Investment in the energy transition: An international approach - 6 march 2023
Billions are injected into energy transition plans, which continue to crop up across the globe, with each continent and country responding to one another and trying to create the most domestic added value possible in this strategic area. On the stock market, this major theme can lead investors quite naturally to choosing a diversified international approach, provided that this method is chosen well.
After BRICS in the 2000s and digitalisation in the 2010s, the energy transition is emerging as the major theme of the 2020s. In addition to climate considerations, there are key strategic motives behind this, as we can see with the war in Ukraine. The OECD estimates that global annual investment in green energy could increase from $1400 billion in 2022 to $4600 billion in 2030 (cf. chart 1). This would represent 3% of global GDP (compared to 1.3% in 2022) and more than 10% of global investment (compared to 4.8% today).
A large number of countries and companies are now competing on this theme. The United States, Europe, Japan and China are vying to create projects that attract capital, patents and expertise. This battle covers many sectors of activity, including raw materials, transport, power generation, technology etc. On the stock market, in a universe of international securities from developed markets whose capitalisation exceeds $2 billion, we estimate that more than 300 companies will line up at the starting blocks.
Faced with this major theme, investors have two main complementary options. The first option is to follow each of these securities, or a part of them, and to choose the ones that seem the most promising. This method, called stock-picking is the option preferred by the managers of the Dorval European Climate Initiative Fund, for example.
The second approach aims to engage with the theme in the most diverse and global way possible, without analysing the specific performance of each company, country or region. This apparently simpler method, which is that chosen by the managers of the international funds of Dorval AM (Global Convictions range) also has its requirements. Staying true to our investment process, we give the same weighting to each security in order to avoid ending up with a basket of shares overwhelmingly dominated by a few big names, such as Tesla, Toyota or Microsoft. This equal weight method gives each company the same opportunity and significantly reduces specific risks. In the interests of liquidity, we also only retain securities that are sufficiently traded on the markets.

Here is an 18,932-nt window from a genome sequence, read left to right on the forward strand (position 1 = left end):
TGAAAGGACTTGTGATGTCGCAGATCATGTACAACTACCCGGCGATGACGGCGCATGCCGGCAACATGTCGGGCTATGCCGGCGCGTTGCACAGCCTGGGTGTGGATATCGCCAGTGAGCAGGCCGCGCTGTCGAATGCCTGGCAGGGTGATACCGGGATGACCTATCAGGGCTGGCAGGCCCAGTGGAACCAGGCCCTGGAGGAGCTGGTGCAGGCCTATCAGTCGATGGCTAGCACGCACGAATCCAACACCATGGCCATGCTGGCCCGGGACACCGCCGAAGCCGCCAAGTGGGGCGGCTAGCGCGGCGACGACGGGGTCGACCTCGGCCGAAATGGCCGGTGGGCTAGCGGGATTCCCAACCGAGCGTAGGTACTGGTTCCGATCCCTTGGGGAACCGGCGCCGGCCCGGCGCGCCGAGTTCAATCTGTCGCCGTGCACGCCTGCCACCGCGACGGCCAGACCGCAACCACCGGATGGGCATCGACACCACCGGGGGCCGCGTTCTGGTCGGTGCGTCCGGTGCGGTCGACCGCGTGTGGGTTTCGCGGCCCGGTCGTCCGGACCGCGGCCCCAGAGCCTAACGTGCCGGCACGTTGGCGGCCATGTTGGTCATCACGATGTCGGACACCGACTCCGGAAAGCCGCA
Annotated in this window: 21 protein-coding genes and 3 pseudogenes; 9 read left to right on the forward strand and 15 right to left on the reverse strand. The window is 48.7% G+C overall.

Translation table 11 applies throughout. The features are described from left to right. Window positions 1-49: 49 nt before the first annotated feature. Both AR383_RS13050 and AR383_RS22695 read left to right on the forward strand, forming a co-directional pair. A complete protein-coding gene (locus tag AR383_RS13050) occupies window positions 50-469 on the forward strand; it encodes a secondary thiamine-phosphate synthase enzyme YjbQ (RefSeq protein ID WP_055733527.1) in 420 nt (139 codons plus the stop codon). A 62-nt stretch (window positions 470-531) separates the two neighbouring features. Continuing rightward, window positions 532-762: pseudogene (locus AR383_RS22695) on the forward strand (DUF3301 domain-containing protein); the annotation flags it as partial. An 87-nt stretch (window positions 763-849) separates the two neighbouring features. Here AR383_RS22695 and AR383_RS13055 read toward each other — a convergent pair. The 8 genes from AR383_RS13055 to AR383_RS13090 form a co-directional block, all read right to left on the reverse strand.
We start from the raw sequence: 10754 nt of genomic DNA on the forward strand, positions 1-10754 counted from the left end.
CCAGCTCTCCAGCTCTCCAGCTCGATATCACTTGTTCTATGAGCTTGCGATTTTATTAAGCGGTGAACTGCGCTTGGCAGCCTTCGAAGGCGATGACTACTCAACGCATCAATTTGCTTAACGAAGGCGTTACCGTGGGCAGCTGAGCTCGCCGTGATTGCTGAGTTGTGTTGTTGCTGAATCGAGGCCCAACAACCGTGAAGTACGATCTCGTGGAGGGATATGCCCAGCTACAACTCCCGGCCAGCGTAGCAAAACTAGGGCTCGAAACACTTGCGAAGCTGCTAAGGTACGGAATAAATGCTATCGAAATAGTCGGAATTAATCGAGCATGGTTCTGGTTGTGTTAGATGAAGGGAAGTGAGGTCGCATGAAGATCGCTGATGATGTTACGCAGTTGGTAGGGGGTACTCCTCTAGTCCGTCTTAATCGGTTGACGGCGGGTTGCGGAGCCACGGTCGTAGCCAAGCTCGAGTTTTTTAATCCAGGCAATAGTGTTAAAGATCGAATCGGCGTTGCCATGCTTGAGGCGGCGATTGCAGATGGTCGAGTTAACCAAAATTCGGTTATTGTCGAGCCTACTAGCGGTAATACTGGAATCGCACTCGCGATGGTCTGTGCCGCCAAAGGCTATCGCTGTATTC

Secondly, we ensure that this basket of shares will represent as many countries and sectors as possible, with a view to always seeking maximum diversification of risks. Lastly, we only select companies that have the best ratings in relation to Dorval AM’s priority non-financial criteria, especially when it comes to quality of governance. In total, the ‘green deal’ basket of Dorval AM’s international management has included around 40 securities since its implementation began in April 2020. Today, it is divided between Europe (40%), America (32%) and developed Asian countries (28%). In terms of sectors, industrial goods and services dominate (43%), ahead of commodities (27%), utilities (16%), infotech (7%) and the consumer discretionary sector (7%).
This highly diversified method produces good results. Our ‘green deal’ basket has significantly outperformed our benchmark index, the MSCI World Equal Weighted index (cf. chart 2). It should be noted that the wide diversification of the basket means it can maintain a markedly more reasonable valuation than that of many funds or ETFs that focus on the often very expensive “cleantech” securities. At the end of February, our basket was valued at 15 times the expected profits for 2023, in line with the average of the MSCI World Equal Weighted index.
Finally, the relative weighting of the ‘green deal’ basket in our international funds fluctuates according to our central market trends scenario. The theme of the energy transition is most often driven by cyclical securities and its relevance is quite sensitive to the evolution of commodity prices. We will therefore continue to adapt both the weighting and composition of the basket to the economic and market environment.
We are maintaining a fairly high exposure to the equity market in our global flexible funds, but with option-based hedging. We are focusing on the energy transition (basket of 40 equally weighted securities) and European risk reduction (small securities). Our bond duration is very low, but we are cautiously starting to buy short-term bonds (two to three years to maturity) in Europe, with ECB rate hikes now being better anticipated. We are continuing to earn increasing money returns by actively managing the cash portion of our portfolios.
Download the weekly letter in PDF version: Exposure rates of the Dorval Asset Management Range –6th march 2023